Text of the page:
The first classes of the new term are on Wednesday 20th and Thursday 21st January 2016.

Classes are kept intentionally small (with no more than 10 students) to ensure maximum benefit.  All times are the same as last term.

Spring Schedule

  • Wednesday mornings (60 minutes): 7.15 – 8.15 am
  • Thursday mornings (60 minutes): 9.30 – 10.30 am

Prices are unchanged too. Adult classes are £8 for a 60-minute class or £42 for a 6-week block.

I still have a few available slots for private yoga tuition for individuals or small groups, either at the Woodbury studio or in your own home (where appropriate).

You’ll find the Ocean Physio & Rehab studio at:
Woodbury Business Park, Woodbury, Devon, EX5 1AY.

For class reservations, please call Ocean on 01395 239455. For other yoga or class content queries, drop me a line at chrissie[at]integratedwellbeing.co.uk.

With love and wellbeing wishes,

Chrissie Tarbitt - Integrated Wellbeing

Superfood Smoothies: What’s All The Fuss About?

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On a recent flight back from holiday, I sat next to a really interesting guy and, as we talked about mind, body and food matters, we laughed as we shared our passion and enthusiasm for all things juice and smoothie related – yet with a fundamental difference. As he was describing the daily concoction of stuff he added to his early morning smoothie, from apple cider vinegar to maca powder (both of which I’m sure have great beneficial properties!) along with a suitably diverse bunch of vegetables, he admitted that no-one else in the family would go near it! When Hippocrates stated over two thousand years ago, “Let medicine be thy food … ”, I don’t think he meant that our food should taste like medicine!

My love affair with juices and smoothies began several years ago when I was constantly on the go, often with very early morning starts which meant that I was eating on the run and, as a result, I was really missing my “5 a day”.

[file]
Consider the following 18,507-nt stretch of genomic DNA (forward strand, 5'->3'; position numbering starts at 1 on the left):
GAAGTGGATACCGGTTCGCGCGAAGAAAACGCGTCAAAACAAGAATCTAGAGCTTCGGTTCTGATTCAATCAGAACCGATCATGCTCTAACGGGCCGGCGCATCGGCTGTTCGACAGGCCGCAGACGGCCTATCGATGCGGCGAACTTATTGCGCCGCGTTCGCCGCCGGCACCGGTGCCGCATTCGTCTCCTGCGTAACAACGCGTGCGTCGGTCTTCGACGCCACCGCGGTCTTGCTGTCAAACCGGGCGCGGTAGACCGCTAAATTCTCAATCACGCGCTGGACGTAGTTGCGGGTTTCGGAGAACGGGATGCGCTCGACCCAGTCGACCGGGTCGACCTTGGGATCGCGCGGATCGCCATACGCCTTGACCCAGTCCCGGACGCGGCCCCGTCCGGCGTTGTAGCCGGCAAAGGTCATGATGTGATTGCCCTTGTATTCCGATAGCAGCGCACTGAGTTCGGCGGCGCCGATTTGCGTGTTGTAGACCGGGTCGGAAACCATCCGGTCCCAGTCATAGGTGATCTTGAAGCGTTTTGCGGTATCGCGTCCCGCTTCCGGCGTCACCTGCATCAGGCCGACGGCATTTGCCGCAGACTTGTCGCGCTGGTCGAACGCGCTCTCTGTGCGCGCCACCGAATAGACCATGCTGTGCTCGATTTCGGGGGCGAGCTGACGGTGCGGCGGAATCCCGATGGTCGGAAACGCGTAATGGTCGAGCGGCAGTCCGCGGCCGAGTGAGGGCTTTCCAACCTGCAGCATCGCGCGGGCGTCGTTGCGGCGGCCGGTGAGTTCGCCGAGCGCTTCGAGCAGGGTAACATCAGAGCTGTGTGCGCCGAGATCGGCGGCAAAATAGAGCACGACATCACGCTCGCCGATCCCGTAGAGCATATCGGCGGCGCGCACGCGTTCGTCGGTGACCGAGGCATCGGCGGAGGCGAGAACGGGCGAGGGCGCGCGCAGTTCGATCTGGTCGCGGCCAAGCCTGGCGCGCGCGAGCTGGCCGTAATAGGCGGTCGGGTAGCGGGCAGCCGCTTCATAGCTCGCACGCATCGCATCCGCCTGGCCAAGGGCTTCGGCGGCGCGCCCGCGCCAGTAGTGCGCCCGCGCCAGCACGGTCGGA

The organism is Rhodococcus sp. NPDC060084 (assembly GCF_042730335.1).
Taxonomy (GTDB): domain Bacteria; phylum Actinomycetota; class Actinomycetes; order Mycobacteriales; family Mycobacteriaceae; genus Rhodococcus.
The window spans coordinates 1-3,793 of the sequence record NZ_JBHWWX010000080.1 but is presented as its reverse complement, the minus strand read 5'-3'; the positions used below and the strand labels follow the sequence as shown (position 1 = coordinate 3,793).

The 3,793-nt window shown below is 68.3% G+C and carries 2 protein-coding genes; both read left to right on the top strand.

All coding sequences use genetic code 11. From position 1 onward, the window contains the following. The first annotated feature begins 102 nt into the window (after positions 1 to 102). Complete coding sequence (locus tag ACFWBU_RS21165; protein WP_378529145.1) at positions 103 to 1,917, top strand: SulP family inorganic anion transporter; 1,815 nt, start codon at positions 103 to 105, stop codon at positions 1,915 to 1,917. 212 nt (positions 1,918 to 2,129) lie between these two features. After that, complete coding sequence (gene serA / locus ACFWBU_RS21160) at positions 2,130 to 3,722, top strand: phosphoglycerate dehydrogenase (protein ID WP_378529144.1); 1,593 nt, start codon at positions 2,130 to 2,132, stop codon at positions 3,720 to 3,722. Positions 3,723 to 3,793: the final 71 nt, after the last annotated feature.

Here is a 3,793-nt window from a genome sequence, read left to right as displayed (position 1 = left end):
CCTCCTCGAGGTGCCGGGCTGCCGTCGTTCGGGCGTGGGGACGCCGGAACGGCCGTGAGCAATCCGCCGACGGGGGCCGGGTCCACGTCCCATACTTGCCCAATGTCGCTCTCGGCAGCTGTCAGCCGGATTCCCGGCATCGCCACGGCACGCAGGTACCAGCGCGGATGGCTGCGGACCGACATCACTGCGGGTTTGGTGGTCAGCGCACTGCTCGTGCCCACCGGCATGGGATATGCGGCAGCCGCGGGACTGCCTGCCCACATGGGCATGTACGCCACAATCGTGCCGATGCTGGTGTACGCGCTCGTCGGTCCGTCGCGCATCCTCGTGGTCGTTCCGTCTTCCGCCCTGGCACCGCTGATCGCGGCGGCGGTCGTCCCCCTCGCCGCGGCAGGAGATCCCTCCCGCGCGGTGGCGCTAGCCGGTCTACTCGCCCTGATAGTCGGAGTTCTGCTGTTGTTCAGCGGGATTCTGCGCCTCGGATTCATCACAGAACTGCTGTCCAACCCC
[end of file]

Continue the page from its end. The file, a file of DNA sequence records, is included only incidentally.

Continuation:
That’s a whole new article on my “road warriors survival kit”, but for another day ☺. Enough was enough, I was constantly tired, often irritable, my digestive system was complaining at the lack attention and I was catching colds and bugs. I had to find a solution. So I did my research, bought a pretty pricey (but soooo worth it) Vitamix blender (www.vitamix.com) and began to experiment.

Juices and smoothies are both loaded with nutrients, give you an energy boost, and taste fabulous. But they’re not the same thing. The difference lies in the machines used to make each drink. Now, I don’t want to get too bogged down here with the differences between juices and smoothies, but it’s probably worth a quick explanation of the key ones.

Juices

To make fresh homemade fruit or vegetable juice, you need a juice extractor. The juice is the water and most of the nutrients that have been separated from the fibrous pulp in those fruits and vegetables.

Smoothies

Smoothies require a blender or Vitamix machine. This is what I use as it’s multi-functional and its high speed motor ensures that the pulp that’s left in the smoothie is palatable and digestible. Unlike a juicer, we add liquid such as fresh juice, milks (both dairy and non-dairy versions), along with fresh fruits and/or vegetables that are processed into a purée in the blender, so the resulting drink is thick and smooth. We can also add extra nutritional items such as wheat grass, maca powder, spirulina and nuts, among many others.

Greenie_1